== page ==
A Builder/Contractor that was building a house for a client/homeowner, used architectural plans that were drafted by an architect under contract with the homeowner, was permitted to sue the architect (with whom it had no independent contract) for breach of implied warranty of the plans and specifications to design the house, aligned in a manner to maximize a hilltop view of the city. After construction began, it was discovered that the house was aligned to view a water tank instead of the city, and the contractor tore it down and started over – and sued the architect for the tear down and reconstruction costs, alleging it relied on the architectural plans and specifications and that case law in Arizona recognizes that design professionals warrant that they have exercised their skills with care and diligence and in a reasonable, non-negligent manner. In North Peak Construction, LLC v. Architecture Plus, Ltd., 254 P.3d 404 (AZ, 2011), the appellate court agreed that the contractor could pursue an implied warranty claim against the architect.
The case precedent the court relied upon for its holding is an Arizona Supreme Court decision – Donnelly Construction Co. v. Oberg/Hunt/Gilleand, 677 P.2d 1292 (AZ, 2007) in which the court held that a contractor need not be in privity of contract with an architect to sue for negligence and breach of implied warranty. The court in that case stated that a design provides an implied warranty “that they have exercised their skills with care and diligence and in a reasonable, non-negligent manner.” In the current mater, the architect acknowledged that a contractor possesses a claim for breach of implied warranty, but argued that absent a contractual obligation, the professional’s duties are “implied-in-law” or pure legal duties, the breach of which would give rise to claims for negligence. The breach of implied warranty claim would thus be identical to the negligence claim, and that the statute of limitations period applicable to negligence claims must be applied to bar both the negligence claim and the breach of warranty claim.
The court stated that it concluded “it very likely” that the implied warranty at issue in this case “sounds in contract” (not necessarily meaning that it “arises out of contract”), but later in the decision said “We decline to decide which statute of limitations is applied to North Peak’s breach of implied warranty claim.” The contractor was also permitted by the court to maintain an action against the individual architect and his wife. The Architect argued that he only signed the contract with the homeowner in his capacity as president of the architectural firm and should therefore not be deemed individually liable. This argument was rejected by the court because the “implied warranty is not based on [homeowner’s contract] with Architecture Plus, Ltd. Rather, the implied warranty is based on (1) North Peak’s alleged reliance on the architectural plans and specifications, (2) Donnelly’s recognition that ‘design professionals’ warrant ‘that they have exercised their skills with care and diligence and in a reasonable non-negligent manner,’ and (3) the alleged signing and sealing by [the individual architect] of the plans and specification.” For these reasons, the court reversed the trial court’s dismissal of the breach of warranty claim, and remanded the case for further proceedings.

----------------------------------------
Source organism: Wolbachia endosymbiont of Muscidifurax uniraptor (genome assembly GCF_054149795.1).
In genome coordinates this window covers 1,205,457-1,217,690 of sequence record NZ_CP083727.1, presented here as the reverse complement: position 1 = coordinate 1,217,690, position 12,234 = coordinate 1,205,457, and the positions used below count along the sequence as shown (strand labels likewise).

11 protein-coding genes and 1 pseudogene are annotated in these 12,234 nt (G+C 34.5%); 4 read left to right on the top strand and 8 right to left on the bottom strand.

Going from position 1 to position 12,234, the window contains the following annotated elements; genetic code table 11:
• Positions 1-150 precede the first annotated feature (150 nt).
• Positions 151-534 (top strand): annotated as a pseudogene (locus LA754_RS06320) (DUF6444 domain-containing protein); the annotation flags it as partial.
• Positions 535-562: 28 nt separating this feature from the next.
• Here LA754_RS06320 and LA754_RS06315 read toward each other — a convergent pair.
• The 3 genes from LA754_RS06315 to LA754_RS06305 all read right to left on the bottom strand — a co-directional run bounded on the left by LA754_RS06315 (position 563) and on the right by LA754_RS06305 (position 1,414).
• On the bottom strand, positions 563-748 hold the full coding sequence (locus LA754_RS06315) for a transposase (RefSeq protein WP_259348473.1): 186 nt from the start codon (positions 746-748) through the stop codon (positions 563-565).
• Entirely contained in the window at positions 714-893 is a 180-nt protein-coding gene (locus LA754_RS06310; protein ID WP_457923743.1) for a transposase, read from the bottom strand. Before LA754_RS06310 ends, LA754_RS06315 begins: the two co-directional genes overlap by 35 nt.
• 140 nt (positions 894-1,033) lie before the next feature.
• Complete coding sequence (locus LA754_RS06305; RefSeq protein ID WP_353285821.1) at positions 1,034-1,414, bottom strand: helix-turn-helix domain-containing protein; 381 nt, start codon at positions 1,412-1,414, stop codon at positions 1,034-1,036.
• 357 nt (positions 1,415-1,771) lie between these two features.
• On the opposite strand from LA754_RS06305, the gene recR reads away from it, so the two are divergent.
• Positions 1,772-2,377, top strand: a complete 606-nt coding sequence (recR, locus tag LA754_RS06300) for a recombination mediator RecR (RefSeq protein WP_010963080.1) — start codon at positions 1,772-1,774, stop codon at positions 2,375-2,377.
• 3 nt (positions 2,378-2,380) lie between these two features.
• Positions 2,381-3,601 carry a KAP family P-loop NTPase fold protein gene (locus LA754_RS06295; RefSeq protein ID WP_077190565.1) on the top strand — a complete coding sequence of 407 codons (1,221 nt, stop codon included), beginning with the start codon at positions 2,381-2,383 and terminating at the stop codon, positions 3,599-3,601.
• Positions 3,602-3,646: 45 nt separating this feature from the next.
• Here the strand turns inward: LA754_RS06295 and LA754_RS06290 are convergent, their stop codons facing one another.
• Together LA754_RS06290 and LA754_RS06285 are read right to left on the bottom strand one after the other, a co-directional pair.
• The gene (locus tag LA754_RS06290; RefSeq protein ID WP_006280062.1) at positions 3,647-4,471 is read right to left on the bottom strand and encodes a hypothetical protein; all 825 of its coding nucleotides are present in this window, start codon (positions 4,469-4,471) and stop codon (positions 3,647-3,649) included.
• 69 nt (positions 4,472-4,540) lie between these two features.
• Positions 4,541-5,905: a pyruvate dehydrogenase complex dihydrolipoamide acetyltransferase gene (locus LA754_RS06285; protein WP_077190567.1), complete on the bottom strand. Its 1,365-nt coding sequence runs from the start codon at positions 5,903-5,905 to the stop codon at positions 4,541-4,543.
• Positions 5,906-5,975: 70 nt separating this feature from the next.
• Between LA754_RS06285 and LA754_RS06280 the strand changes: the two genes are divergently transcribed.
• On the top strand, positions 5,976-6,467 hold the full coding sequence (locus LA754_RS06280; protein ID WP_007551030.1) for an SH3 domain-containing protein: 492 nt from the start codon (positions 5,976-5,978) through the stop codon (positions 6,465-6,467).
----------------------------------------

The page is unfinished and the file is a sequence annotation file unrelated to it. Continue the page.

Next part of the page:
Comment: In most states, the design professional is not deemed to grant any implied warranties of the plans and specifications. Suits can typically only be brought against the design professional for defective specifications by the party with whom the design professional contracted. The economic loss doctrine, for example, generally prevents actions against design professionals for negligence that claim economic losses. Unless there is an independent duty owed by the design firm to a third party, and the design firms’ failure to meet its standard of care in performing that duty caused bodily injury or property damage, there is no viable cause of action. The only implied warranty of specifications that is created in the more typical state and case is the implied warranty of the specifications by the project owner to the contractor who is entitled to rely on the specifications. In that situation, the contractor must make a claim against the project owner and is entitled to recover its extra costs incurred in performing its work under defective specifications – without regard to whether the plans and specifications, although defective, met the standard of care and were, therefore, not negligently drafted by the design firm. Where a project owner pays the contractor a change order for its extra costs, the owner can only recover from the design firm for those costs if it can prove the designer performed its services negligently. This is the typical gap between (1) what is owed the contractor by the owner pursuant to the owner’s “implied warranty of specifications” and (2) what the owner can recover from the design professional (since recovery is limited to negligence).
About the author: Article written by J. Kent Holland, Jr., a construction lawyer located in Tysons Corner, Virginia, with a national practice (formerly with Wickwire Gavin, P.C. and now with Construction Risk Counsel, PLLC) representing design professionals, contractors and project owners. He is founder and president of a consulting firm, ConstructionRisk, LLC, providing consulting services to owners, design professionals, contractors and attorneys on construction projects. He is publisher of ConstructionRisk.com Report and may be reached at Kent@ConstructionRisk.com or by calling 703-623-1932. This article is published in ConstructionRisk.com Report, Vol. 14, No.1 (Jan 2012).
Copyright 2012, ConstructionRisk.com, LLC